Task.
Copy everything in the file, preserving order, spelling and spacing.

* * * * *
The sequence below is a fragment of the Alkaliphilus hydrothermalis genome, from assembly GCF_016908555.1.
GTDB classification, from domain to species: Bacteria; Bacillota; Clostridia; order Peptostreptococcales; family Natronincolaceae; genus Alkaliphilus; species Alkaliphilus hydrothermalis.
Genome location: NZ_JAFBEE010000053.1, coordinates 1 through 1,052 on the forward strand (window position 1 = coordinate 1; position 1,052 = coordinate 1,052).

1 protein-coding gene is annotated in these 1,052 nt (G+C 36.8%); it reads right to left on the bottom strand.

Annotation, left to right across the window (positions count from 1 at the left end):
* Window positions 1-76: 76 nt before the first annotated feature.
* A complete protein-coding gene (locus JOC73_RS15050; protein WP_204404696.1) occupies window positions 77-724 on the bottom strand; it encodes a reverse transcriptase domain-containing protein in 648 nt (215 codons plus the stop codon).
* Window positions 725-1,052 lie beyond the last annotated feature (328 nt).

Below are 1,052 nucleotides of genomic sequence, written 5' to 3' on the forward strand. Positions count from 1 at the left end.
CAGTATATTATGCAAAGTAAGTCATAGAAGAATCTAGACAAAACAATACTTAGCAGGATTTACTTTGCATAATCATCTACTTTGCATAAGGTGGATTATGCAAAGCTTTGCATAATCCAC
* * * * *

The sequence below is a fragment of the Alkaliphilus hydrothermalis genome, from assembly GCF_016908555.1.
GTDB classification, from domain to species: Bacteria; Bacillota; Clostridia; order Peptostreptococcales; family Natronincolaceae; genus Alkaliphilus; species Alkaliphilus hydrothermalis.
Genome location: NZ_JAFBEE010000053.1, coordinates 1 through 1,052 on the forward strand (window position 1 = coordinate 1; position 1,052 = coordinate 1,052).

1 protein-coding gene is annotated in these 1,052 nt (G+C 36.8%); it reads right to left on the bottom strand.

Annotation, left to right across the window (positions count from 1 at the left end):
* Window positions 1-76: 76 nt before the first annotated feature.
* A complete protein-coding gene (locus JOC73_RS15050; protein WP_204404696.1) occupies window positions 77-724 on the bottom strand; it encodes a reverse transcriptase domain-containing protein in 648 nt (215 codons plus the stop codon).
* Window positions 725-1,052 lie beyond the last annotated feature (328 nt).

Below are 1,052 nucleotides of genomic sequence, written 5' to 3' on the forward strand. Positions count from 1 at the left end.
CAGTATATTATGCAAAGTAAGTCATAGAAGAATCTAGACAAAACAATACTTAGCAGGATTTACTTTGCATAATCATCTACTTTGCATAAGGTGGATTATGCAAAGCTTTGCATAATCCAC